Recruiting Law: Develop Decision Making Skills

In the next part of my recruiting law series,  I move onto one that is the essence of the recruiting process and that is decision making.  Everything in recruiting is about decisions.  When to workout,  what high school to go to,  what camps to go to,  etc.  Every level of the process and every aspect of the process involves making decisions so it only stands to reason that being good at making decisions should be a key emphasis as you go through this process.

Start Early

This article is as much for parents as it is for prospects.  The reason I say this is that the earlier a prospect can develop decision making skills the better.  As much as I may think I am good at writing,  I know a kid playing youth football is not likely to read this article.  So to the parent or mentor that is reading this,  make making decisions a key part of a child’s development.  Don’t make all the decisions for them.  Give them options and observe their choices.  Review with them the results and give praise when a good decision was made with positive results.  Likewise,  point out the negative results when a poor decision is made.  However,  do not forget to point out when a poor decision was made and through fortune (aka luck) a good result was achieved.  This is very important!  Explain to your young titan how he “got away with one” and how he may not be so fortunate next time.  Believe me,  the opportunity will come where you can show him how he attempted to make the same type of decision and it didn’t work out for him.  Bottom line though,  like anything else you want your kid to be good at,  making decisions needs practice.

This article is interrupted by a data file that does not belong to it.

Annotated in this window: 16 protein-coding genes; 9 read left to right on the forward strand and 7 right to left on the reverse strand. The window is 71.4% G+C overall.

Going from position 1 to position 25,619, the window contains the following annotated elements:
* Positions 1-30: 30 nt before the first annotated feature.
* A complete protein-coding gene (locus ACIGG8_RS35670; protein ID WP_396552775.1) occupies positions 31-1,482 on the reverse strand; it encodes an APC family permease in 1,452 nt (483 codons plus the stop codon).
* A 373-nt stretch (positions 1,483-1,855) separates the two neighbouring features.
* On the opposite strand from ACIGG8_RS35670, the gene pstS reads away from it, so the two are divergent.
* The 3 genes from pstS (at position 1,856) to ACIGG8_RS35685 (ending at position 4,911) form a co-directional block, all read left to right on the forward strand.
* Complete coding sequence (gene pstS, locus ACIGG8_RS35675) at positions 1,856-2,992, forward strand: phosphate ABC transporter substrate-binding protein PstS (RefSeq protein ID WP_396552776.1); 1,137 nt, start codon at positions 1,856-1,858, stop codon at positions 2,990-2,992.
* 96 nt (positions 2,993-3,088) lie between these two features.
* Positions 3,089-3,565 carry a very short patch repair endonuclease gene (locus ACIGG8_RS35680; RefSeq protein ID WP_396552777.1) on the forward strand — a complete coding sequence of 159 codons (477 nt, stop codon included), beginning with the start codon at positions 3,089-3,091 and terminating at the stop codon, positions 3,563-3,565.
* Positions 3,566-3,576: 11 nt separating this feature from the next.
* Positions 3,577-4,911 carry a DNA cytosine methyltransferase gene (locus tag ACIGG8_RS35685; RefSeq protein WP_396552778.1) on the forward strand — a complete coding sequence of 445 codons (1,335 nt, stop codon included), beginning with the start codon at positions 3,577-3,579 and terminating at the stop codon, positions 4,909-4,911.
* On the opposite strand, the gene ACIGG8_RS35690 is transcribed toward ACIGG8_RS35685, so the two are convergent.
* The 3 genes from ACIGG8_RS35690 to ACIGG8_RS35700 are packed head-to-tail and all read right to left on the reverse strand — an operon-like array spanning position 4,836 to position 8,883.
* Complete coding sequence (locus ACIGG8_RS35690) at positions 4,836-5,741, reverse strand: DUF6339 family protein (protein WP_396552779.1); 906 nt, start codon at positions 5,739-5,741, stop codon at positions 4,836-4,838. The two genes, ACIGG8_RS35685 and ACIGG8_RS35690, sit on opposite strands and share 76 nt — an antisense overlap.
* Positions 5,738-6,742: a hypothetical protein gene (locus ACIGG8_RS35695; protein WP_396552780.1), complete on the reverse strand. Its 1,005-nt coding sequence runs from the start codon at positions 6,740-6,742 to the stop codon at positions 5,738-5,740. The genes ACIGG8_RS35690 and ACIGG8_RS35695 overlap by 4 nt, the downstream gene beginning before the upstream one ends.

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Recruiting Law: Don’t Be Late to the Party

Ever showed up to a party later than you wanted only to see people filing out of the house or hall or club?  Remember the sinking feeling you had as people walked by smiling and laughing.  Perhaps the dagger really got stuck in your heart when you saw someone you know and they say “man you missed it,  where were you?”.

Perhaps you missed the party for the ages by moving too slowly for whatever reason.  In time,  you’ll get over it.  Being late to the recruiting party can be a pain that lasts a lifetime.

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RECRUITING LAW: Intelligence is Underrated

Stop me if you’ve heard me say this before,  the world of college football recruiting is very competitive.  Being on point in all aspects of your recruiting profile is in your best interest.  Unfortunately,  one of the aspects of the profile that gets overlooked the most is intelligence.  This article is here to tell you that this is a mistake.

When it comes to the upper-echelon of college football recruiting meaning the Power 5  and Top 25 teams,  thoughts on the academics tends to stray towards get a “good enough” GPA and get the score you need to pass the test (SAT, ACT).  On the face of it,  sure,  you need the proper GPA and score to even be offered a scholarship.  However,  if that is the extent or prevailing opinion that you have regarding your academics,  you may be setting yourself up for failure.